This Ohio City Has the Highest Unemployment Rate In The State

The diner hummed with the quiet chatter of regulars, a stark contrast to the emptiness in Sarah’s eyes. A single mother of two, Sarah had been laid off from the local factory six months ago. The closure, a result of outsourcing, left a gaping hole in her life and the lives of many others in Meigs County, Ohio.

Meigs County, nestled along the Ohio River, now holds the unwelcome title of having the highest unemployment rate in the state. Once a bustling center of manufacturing, the county now grapples with the harsh realities of a changing economy.

Historically, Meigs County thrived on manufacturing. Steel mills and factories provided generations of residents with stable, well-paying jobs. However, globalization and automation chipped away at these industries, leading to factory closures and mass layoffs. The national unemployment rate currently sits at a low 3.8%, highlighting the severity of Meigs County’s struggle at a staggering 12.5%.

This staggering figure translates to a significant portion of the workforce struggling to find work. The ripple effects of unemployment are felt throughout the community. Families are forced to cut back on essentials, small businesses face dwindling customers, and a sense of despair hangs heavy in the air.

Life in Meigs County

John, who runs the local hardware store, paints a grim picture. “People just don’t have the same disposable income anymore,” he sighs. “Fewer customers are coming in, and they’re buying less when they do.” The impact goes beyond just finances. Sarah, our resident from the diner, admits to struggling with anxiety and depression since losing her job. “It’s not just about the money,” she confides, “it’s about feeling useless, like I can’t provide for my family.”

The story of Sarah and John is a microcosm of the larger struggle playing out in Meigs County. The lack of job opportunities creates a vicious cycle, draining the economic lifeblood of the community and impacting the well-being of its residents.

Causes of High Unemployment

The decline of manufacturing is the primary culprit behind Meigs County’s high unemployment rate. Globalization led to factories moving overseas in search of cheaper labor, while automation replaced human workers with machines.

The hulking shell of the now-defunct East Ohio Steel Mill stands as a stark reminder of the industry’s decline. Hundreds of jobs were lost when the mill shut down, leaving a significant scar on the local economy.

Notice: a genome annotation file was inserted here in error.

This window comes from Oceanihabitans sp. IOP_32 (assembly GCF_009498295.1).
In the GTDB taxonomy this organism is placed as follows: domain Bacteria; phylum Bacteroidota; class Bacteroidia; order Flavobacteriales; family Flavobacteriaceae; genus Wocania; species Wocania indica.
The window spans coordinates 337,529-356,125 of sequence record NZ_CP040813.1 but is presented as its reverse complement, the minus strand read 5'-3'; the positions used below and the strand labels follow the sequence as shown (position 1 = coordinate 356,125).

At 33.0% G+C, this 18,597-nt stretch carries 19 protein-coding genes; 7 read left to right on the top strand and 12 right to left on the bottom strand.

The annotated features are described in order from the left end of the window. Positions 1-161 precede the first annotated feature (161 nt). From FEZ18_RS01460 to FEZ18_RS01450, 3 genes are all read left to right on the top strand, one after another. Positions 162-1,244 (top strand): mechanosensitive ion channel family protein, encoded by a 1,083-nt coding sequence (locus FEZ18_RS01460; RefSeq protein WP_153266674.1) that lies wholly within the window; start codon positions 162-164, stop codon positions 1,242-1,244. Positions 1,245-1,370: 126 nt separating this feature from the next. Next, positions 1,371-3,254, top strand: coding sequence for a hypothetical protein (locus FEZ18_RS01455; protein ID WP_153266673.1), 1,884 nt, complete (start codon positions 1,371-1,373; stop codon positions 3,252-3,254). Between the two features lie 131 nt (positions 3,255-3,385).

Beyond industry decline, a skills gap between the workforce and available jobs is another contributing factor. Many of the manufacturing jobs that once existed required specialized skills that are no longer in high demand.

The current job market in Meigs County is dominated by service-sector positions, often in retail, healthcare, and hospitality. These jobs typically offer lower wages and fewer benefits compared to the manufacturing jobs that have disappeared.

Potential Solutions

There’s a glimmer of hope amidst the challenges. Local, state, and federal governments are working together to attract new businesses to Meigs County. Tax breaks and other incentives are being offered to entice companies to set up shop in the area.

Initiatives are also underway to address the skills gap. Community colleges and vocational schools are developing programs to train residents for jobs in high-demand fields like healthcare, information technology, and renewable energy.

The story of Tom, a former factory worker who completed a coding bootcamp and now works as a web developer, is a testament to the success of these programs. However, the challenge lies in scaling up these programs to address the needs of the wider community.

Another potential solution lies in fostering entrepreneurship. Supporting local businesses can create new jobs and help revitalize the local economy. Initiatives like small business incubators and loan programs can provide aspiring entrepreneurs with the resources they need to get started.

The debate between encouraging out-migration, where residents move to areas with more job opportunities, and local economic revitalization is complex. While out-migration can offer faster relief for individuals struggling to find work, the long-term goal should be to create a sustainable and vibrant economy within Meigs County itself.


The struggle for jobs in Meigs County is a human story with real consequences. The weight of unemployment is borne not just in statistics, but in the daily lives of people like Sarah and John.

However, there’s a spirit of resilience in Meigs County. Ongoing efforts to attract new businesses, train the workforce, and support entrepreneurs offer a path forward. The road to recovery will be long, but with continued support and a collective will, Meigs County can emerge from this struggle stronger and more diversified than before.

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MBS Staff
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